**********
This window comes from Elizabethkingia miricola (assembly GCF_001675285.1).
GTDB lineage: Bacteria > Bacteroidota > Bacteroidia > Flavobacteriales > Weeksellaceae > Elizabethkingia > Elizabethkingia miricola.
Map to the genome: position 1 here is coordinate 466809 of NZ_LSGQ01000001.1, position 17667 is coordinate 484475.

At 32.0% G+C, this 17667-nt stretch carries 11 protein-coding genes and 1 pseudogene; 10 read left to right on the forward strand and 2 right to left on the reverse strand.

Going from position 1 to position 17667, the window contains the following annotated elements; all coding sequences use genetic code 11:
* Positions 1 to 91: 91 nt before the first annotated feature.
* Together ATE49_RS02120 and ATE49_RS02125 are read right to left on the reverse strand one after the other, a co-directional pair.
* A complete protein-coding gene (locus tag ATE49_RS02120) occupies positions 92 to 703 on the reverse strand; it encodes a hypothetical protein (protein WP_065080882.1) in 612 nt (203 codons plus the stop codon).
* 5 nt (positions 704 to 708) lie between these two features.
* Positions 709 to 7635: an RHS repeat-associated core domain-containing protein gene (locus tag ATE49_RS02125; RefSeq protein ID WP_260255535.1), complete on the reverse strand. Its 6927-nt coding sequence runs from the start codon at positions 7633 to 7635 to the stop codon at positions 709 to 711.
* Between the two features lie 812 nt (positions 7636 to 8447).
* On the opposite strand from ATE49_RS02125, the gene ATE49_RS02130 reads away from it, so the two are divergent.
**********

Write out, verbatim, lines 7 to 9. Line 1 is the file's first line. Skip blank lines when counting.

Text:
* Together ATE49_RS02120 and ATE49_RS02125 are read right to left on the reverse strand one after the other, a co-directional pair.
* A complete protein-coding gene (locus tag ATE49_RS02120) occupies positions 92 to 703 on the reverse strand; it encodes a hypothetical protein (protein WP_065080882.1) in 612 nt (203 codons plus the stop codon).
* 5 nt (positions 704 to 708) lie between these two features.